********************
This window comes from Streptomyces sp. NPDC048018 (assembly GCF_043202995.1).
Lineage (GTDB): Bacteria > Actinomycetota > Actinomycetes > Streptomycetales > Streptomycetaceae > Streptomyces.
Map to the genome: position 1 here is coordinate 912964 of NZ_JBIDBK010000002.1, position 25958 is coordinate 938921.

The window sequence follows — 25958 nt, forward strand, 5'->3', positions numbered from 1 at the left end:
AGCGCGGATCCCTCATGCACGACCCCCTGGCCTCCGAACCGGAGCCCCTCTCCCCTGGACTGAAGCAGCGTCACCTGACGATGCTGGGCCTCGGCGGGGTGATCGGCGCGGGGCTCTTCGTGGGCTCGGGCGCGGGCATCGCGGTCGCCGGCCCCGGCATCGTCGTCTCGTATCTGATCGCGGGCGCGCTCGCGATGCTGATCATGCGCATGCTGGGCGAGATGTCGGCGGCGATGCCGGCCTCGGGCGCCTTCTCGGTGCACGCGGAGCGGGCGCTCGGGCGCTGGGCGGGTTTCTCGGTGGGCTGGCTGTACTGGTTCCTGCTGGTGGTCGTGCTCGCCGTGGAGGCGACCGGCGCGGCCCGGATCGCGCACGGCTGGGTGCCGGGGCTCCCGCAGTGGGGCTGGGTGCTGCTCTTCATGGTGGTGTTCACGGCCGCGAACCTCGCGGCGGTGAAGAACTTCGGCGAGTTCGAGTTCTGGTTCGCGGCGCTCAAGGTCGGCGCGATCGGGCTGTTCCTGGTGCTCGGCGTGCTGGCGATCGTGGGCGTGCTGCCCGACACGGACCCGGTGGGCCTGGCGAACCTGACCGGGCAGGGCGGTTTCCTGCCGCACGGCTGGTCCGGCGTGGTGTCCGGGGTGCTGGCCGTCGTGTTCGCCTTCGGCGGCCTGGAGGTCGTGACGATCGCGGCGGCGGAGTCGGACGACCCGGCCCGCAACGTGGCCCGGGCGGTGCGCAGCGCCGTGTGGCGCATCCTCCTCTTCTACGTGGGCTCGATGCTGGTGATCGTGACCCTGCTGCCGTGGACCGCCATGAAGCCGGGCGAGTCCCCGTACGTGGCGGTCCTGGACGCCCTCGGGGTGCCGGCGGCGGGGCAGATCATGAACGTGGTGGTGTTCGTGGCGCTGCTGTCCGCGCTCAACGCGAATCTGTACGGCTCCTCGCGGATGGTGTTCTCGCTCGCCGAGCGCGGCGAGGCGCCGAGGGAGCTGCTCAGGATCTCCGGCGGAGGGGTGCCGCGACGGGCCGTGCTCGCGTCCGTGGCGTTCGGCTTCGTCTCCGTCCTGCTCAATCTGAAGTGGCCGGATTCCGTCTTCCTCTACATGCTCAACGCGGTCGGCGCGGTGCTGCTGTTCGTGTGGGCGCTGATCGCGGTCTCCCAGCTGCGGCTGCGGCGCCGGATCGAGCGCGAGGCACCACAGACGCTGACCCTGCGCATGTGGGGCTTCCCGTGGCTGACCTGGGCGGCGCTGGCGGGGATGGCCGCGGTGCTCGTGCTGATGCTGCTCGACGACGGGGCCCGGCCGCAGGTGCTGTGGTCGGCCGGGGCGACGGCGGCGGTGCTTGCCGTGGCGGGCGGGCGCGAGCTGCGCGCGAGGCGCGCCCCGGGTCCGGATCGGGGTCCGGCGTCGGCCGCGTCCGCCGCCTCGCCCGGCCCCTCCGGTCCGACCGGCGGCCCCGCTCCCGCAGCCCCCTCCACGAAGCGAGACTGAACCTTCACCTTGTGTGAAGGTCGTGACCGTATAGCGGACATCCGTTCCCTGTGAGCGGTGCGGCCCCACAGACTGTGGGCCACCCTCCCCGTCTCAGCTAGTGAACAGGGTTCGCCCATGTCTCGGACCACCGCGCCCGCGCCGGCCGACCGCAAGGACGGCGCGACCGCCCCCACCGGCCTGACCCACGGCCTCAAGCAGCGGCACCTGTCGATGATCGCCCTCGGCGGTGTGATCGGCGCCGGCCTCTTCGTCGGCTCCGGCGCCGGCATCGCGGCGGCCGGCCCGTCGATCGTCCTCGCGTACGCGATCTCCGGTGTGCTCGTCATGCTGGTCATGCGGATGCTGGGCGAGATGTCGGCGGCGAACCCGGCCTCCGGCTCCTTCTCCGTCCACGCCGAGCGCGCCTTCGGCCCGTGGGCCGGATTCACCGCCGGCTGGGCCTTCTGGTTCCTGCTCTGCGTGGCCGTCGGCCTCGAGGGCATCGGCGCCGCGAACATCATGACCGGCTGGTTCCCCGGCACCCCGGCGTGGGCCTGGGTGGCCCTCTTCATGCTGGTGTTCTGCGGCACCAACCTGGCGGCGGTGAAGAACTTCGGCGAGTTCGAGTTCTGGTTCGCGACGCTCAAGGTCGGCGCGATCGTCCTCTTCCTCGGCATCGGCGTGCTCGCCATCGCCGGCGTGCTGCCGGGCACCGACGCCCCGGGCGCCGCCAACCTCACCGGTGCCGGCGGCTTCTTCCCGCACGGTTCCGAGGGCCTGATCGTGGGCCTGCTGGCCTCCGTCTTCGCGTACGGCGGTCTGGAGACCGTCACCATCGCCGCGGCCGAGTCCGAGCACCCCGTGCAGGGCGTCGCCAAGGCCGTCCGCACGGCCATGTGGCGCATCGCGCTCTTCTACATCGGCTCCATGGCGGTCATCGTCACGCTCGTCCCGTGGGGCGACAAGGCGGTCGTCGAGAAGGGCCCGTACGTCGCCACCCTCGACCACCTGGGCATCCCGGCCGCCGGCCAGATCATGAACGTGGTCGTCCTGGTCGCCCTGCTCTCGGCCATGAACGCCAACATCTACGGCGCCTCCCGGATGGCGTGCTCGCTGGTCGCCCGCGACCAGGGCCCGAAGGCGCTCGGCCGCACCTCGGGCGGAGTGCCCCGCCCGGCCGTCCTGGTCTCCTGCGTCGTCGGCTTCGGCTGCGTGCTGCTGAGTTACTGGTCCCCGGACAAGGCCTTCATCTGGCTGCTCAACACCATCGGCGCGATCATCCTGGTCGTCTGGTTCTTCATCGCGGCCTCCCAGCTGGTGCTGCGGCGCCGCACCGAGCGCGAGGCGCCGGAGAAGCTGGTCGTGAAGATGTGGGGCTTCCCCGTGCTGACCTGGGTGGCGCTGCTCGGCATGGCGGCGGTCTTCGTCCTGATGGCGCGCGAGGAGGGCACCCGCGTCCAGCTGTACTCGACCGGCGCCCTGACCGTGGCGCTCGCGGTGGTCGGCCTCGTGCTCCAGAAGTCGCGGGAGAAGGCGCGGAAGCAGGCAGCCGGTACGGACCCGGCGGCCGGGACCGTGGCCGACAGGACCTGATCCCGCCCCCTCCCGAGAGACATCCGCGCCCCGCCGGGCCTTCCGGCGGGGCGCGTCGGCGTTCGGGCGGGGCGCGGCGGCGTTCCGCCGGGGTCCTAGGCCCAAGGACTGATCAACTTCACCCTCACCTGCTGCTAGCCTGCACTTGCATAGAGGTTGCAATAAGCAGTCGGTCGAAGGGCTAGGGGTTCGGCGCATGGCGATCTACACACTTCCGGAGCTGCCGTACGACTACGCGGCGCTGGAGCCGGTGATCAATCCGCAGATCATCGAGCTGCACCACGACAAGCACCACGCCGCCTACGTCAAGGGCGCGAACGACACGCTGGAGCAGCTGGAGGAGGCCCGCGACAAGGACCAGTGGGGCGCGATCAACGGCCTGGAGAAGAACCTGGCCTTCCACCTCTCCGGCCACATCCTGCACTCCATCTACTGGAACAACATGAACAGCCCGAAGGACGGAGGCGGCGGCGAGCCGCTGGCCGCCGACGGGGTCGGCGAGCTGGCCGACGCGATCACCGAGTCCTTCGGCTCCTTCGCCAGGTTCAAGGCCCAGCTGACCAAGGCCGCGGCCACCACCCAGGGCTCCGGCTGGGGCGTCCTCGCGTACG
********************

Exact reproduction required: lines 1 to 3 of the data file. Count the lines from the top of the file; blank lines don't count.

This window comes from Streptomyces sp. NPDC048018 (assembly GCF_043202995.1).
Lineage (GTDB): Bacteria > Actinomycetota > Actinomycetes > Streptomycetales > Streptomycetaceae > Streptomyces.
Map to the genome: position 1 here is coordinate 912964 of NZ_JBIDBK010000002.1, position 25958 is coordinate 938921.